New Zealand job market reports: Seek and Trade Me

Jobs Report

The job market in New Zealand continues to show resilience and promising signs of recovery, as indicated by two recent reports from leading job platforms, Trade Me and Seek. Despite the challenges posed by the COVID-19 pandemic and other economic factors, the job market in New Zealand has remained robust, with record-high salaries, strong demand for workers and increased applications per job ad. In this blog post, we will summarise the key findings from both reports and provide analysis on the current state of the New Zealand job market.

Trade Me Jobs Report Highlights

According to the Trade Me Jobs report, the first quarter of 2023 saw record-high average salaries in New Zealand, with an average of $68,316, surpassing the previous year’s high. Salaries across the country have been increasing, with the South Island experiencing the highest average salary growth. Wellington retained its position as the highest-paying region, followed closely by the West Coast. The IT sector, although slightly lower than the previous year, still commands the highest salaries among all sectors.

Despite the expectation of a decrease in job listings, the Trade Me report revealed that vacancies were down only 7% compared to the same period in 2019, indicating a smaller drop than anticipated. The number of job applications per listing significantly increased, with an 83% rise year-on-year, providing a wider pool of applicants for employers to choose from.

Seek Jobs Report Highlights

The Seek Jobs report highlighted the ongoing demand for workers in New Zealand. While job ads experienced a slight decline in April 2023, they remained 15% higher than pre-COVID levels, signalling the continued need for employees across various industries. The Trades & Services industry, in particular, saw a surge in competition, with applications per job ad reaching record levels.

Regional insights from the Seek report showcased positive trends in several areas, including Wellington, Bay of Plenty, Manawatu, Gisborne and Southland, which all recorded an increase in job ads. Auckland and Canterbury were the exceptions, experiencing declines in job ads. Despite these variations, all regions, except Auckland, exhibited higher job ad levels than pre-COVID times.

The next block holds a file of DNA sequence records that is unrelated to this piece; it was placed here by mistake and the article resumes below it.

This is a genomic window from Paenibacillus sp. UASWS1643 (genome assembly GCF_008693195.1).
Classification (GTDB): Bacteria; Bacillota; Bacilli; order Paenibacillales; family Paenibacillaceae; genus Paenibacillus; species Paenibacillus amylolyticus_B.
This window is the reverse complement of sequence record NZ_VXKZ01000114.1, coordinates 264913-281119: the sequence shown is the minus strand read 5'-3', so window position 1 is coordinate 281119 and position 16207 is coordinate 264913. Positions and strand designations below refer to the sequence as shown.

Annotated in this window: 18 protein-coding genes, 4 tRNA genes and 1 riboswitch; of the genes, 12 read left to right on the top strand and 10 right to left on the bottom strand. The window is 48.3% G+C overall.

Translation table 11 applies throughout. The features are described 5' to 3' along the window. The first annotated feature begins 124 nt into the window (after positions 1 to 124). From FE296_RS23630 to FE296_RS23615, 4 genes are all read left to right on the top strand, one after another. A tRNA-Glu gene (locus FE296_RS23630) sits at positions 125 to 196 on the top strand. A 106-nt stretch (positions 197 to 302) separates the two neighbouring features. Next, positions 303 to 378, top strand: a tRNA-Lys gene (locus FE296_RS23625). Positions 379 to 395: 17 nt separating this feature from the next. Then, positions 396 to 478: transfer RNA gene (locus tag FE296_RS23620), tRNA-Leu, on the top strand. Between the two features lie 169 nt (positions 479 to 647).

The combined findings of both reports reflect the resilience of the New Zealand job market in the face of economic challenges. The high salaries reported by Trade Me demonstrate that employers are willing to compete for quality workers, particularly in industries experiencing skill shortages. The IT sector, while experiencing a slight decline in average salaries, continues to offer competitive pay.

The increased number of job applications per listing, as noted by both reports, suggests a highly competitive job market. Candidates are actively pursuing opportunities, even as job ad volumes rise. This heightened competition is most notable in the Trades & Services industry, where applications per job ad have reached unprecedented levels.

Despite some regional variations, the job market in New Zealand remains robust, with most regions reporting higher job ad levels than before the COVID-19 pandemic. This indicates sustained demand for workers across the country, with Wellington being the highest-paying region.

The reports also shed light on emerging trends, such as the growing popularity of remote work opportunities. The Trade Me report highlighted a significant increase in job listings featuring “work from home,” while the Seek report noted a surge in applications for flexible working arrangements.


The recent job market reports from Trade Me and Seek demonstrate the resilience of the New Zealand job market. Despite the lingering effects of the pandemic and other economic factors, the country continues to witness high salaries, strong demand for workers and increased competition among job seekers. These positive indicators provide hope for job seekers and employers alike, pointing to a promising future for the country’s workforce.

Links to reports:


Trade Me